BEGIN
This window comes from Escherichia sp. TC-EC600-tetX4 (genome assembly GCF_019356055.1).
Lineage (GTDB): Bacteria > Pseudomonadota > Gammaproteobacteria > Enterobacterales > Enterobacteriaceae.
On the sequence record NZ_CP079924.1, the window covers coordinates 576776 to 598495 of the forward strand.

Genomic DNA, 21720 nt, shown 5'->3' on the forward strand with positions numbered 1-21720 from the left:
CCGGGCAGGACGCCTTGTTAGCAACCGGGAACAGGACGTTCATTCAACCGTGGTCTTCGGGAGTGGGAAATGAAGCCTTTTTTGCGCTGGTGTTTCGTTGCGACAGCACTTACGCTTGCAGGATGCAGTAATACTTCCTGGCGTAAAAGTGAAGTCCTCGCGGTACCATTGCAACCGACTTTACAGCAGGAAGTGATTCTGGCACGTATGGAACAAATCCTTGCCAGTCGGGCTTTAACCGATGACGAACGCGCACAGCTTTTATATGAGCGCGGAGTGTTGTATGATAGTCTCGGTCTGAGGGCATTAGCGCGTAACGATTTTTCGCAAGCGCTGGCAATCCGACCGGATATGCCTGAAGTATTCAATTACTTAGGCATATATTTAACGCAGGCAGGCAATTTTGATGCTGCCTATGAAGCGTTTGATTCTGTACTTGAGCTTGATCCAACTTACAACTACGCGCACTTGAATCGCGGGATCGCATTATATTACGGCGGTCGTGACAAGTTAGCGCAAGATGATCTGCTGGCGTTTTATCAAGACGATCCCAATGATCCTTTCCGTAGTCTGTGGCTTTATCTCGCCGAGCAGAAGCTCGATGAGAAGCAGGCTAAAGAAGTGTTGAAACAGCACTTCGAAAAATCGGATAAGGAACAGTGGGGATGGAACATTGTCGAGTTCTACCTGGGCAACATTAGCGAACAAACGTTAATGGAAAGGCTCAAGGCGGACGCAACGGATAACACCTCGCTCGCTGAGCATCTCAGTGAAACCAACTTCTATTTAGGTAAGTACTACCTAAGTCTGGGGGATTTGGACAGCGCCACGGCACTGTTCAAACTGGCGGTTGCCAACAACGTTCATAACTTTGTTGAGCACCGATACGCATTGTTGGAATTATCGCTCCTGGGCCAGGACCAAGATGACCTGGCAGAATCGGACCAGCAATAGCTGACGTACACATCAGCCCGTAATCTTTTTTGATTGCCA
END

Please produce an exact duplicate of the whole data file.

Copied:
This window comes from Escherichia sp. TC-EC600-tetX4 (genome assembly GCF_019356055.1).
Lineage (GTDB): Bacteria > Pseudomonadota > Gammaproteobacteria > Enterobacterales > Enterobacteriaceae.
On the sequence record NZ_CP079924.1, the window covers coordinates 576776 to 598495 of the forward strand.

Genomic DNA, 21720 nt, shown 5'->3' on the forward strand with positions numbered 1-21720 from the left:
CCGGGCAGGACGCCTTGTTAGCAACCGGGAACAGGACGTTCATTCAACCGTGGTCTTCGGGAGTGGGAAATGAAGCCTTTTTTGCGCTGGTGTTTCGTTGCGACAGCACTTACGCTTGCAGGATGCAGTAATACTTCCTGGCGTAAAAGTGAAGTCCTCGCGGTACCATTGCAACCGACTTTACAGCAGGAAGTGATTCTGGCACGTATGGAACAAATCCTTGCCAGTCGGGCTTTAACCGATGACGAACGCGCACAGCTTTTATATGAGCGCGGAGTGTTGTATGATAGTCTCGGTCTGAGGGCATTAGCGCGTAACGATTTTTCGCAAGCGCTGGCAATCCGACCGGATATGCCTGAAGTATTCAATTACTTAGGCATATATTTAACGCAGGCAGGCAATTTTGATGCTGCCTATGAAGCGTTTGATTCTGTACTTGAGCTTGATCCAACTTACAACTACGCGCACTTGAATCGCGGGATCGCATTATATTACGGCGGTCGTGACAAGTTAGCGCAAGATGATCTGCTGGCGTTTTATCAAGACGATCCCAATGATCCTTTCCGTAGTCTGTGGCTTTATCTCGCCGAGCAGAAGCTCGATGAGAAGCAGGCTAAAGAAGTGTTGAAACAGCACTTCGAAAAATCGGATAAGGAACAGTGGGGATGGAACATTGTCGAGTTCTACCTGGGCAACATTAGCGAACAAACGTTAATGGAAAGGCTCAAGGCGGACGCAACGGATAACACCTCGCTCGCTGAGCATCTCAGTGAAACCAACTTCTATTTAGGTAAGTACTACCTAAGTCTGGGGGATTTGGACAGCGCCACGGCACTGTTCAAACTGGCGGTTGCCAACAACGTTCATAACTTTGTTGAGCACCGATACGCATTGTTGGAATTATCGCTCCTGGGCCAGGACCAAGATGACCTGGCAGAATCGGACCAGCAATAGCTGACGTACACATCAGCCCGTAATCTTTTTTGATTGCCA